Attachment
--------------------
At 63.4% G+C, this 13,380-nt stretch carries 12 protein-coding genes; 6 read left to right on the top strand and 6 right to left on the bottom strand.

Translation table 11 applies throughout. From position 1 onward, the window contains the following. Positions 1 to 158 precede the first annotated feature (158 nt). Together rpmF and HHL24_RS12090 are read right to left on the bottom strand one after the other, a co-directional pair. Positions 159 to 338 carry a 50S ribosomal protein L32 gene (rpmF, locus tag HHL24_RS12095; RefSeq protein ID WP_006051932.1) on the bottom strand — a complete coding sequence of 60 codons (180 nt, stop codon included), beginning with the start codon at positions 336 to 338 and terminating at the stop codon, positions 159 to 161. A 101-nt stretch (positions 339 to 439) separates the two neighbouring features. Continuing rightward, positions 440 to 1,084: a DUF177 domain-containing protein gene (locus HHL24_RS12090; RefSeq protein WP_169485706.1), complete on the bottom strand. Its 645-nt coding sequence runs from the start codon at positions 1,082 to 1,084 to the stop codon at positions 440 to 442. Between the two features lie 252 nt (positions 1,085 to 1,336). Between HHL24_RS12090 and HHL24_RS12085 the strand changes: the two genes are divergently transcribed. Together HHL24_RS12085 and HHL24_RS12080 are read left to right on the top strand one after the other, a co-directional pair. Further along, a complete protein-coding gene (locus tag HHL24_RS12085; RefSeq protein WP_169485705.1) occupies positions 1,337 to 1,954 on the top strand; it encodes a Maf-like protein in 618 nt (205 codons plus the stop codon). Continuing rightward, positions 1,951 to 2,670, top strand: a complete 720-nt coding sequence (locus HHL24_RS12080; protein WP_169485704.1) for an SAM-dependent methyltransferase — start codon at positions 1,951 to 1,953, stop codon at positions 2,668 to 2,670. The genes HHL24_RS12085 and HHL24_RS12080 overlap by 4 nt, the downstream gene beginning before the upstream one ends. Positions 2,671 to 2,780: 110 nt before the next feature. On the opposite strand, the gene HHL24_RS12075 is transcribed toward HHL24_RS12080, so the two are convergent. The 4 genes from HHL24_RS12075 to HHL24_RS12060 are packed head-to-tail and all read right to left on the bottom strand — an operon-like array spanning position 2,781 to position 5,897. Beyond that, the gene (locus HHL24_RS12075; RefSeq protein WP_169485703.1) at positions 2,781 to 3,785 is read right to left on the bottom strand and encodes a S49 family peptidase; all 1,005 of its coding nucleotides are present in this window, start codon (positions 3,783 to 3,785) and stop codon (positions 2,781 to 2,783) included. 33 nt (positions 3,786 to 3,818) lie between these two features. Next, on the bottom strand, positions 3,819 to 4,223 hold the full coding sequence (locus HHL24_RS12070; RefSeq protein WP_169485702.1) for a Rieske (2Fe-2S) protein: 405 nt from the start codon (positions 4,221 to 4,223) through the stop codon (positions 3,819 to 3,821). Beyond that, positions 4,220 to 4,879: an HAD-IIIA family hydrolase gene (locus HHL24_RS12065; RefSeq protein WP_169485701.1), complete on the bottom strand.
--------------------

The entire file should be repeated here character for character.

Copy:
At 63.4% G+C, this 13,380-nt stretch carries 12 protein-coding genes; 6 read left to right on the top strand and 6 right to left on the bottom strand.

Translation table 11 applies throughout. From position 1 onward, the window contains the following. Positions 1 to 158 precede the first annotated feature (158 nt). Together rpmF and HHL24_RS12090 are read right to left on the bottom strand one after the other, a co-directional pair. Positions 159 to 338 carry a 50S ribosomal protein L32 gene (rpmF, locus tag HHL24_RS12095; RefSeq protein ID WP_006051932.1) on the bottom strand — a complete coding sequence of 60 codons (180 nt, stop codon included), beginning with the start codon at positions 336 to 338 and terminating at the stop codon, positions 159 to 161. A 101-nt stretch (positions 339 to 439) separates the two neighbouring features. Continuing rightward, positions 440 to 1,084: a DUF177 domain-containing protein gene (locus HHL24_RS12090; RefSeq protein WP_169485706.1), complete on the bottom strand. Its 645-nt coding sequence runs from the start codon at positions 1,082 to 1,084 to the stop codon at positions 440 to 442. Between the two features lie 252 nt (positions 1,085 to 1,336). Between HHL24_RS12090 and HHL24_RS12085 the strand changes: the two genes are divergently transcribed. Together HHL24_RS12085 and HHL24_RS12080 are read left to right on the top strand one after the other, a co-directional pair. Further along, a complete protein-coding gene (locus tag HHL24_RS12085; RefSeq protein WP_169485705.1) occupies positions 1,337 to 1,954 on the top strand; it encodes a Maf-like protein in 618 nt (205 codons plus the stop codon). Continuing rightward, positions 1,951 to 2,670, top strand: a complete 720-nt coding sequence (locus HHL24_RS12080; protein WP_169485704.1) for an SAM-dependent methyltransferase — start codon at positions 1,951 to 1,953, stop codon at positions 2,668 to 2,670. The genes HHL24_RS12085 and HHL24_RS12080 overlap by 4 nt, the downstream gene beginning before the upstream one ends. Positions 2,671 to 2,780: 110 nt before the next feature. On the opposite strand, the gene HHL24_RS12075 is transcribed toward HHL24_RS12080, so the two are convergent. The 4 genes from HHL24_RS12075 to HHL24_RS12060 are packed head-to-tail and all read right to left on the bottom strand — an operon-like array spanning position 2,781 to position 5,897. Beyond that, the gene (locus HHL24_RS12075; RefSeq protein WP_169485703.1) at positions 2,781 to 3,785 is read right to left on the bottom strand and encodes a S49 family peptidase; all 1,005 of its coding nucleotides are present in this window, start codon (positions 3,783 to 3,785) and stop codon (positions 2,781 to 2,783) included. 33 nt (positions 3,786 to 3,818) lie between these two features. Next, on the bottom strand, positions 3,819 to 4,223 hold the full coding sequence (locus HHL24_RS12070; RefSeq protein WP_169485702.1) for a Rieske (2Fe-2S) protein: 405 nt from the start codon (positions 4,221 to 4,223) through the stop codon (positions 3,819 to 3,821). Beyond that, positions 4,220 to 4,879: an HAD-IIIA family hydrolase gene (locus HHL24_RS12065; RefSeq protein WP_169485701.1), complete on the bottom strand.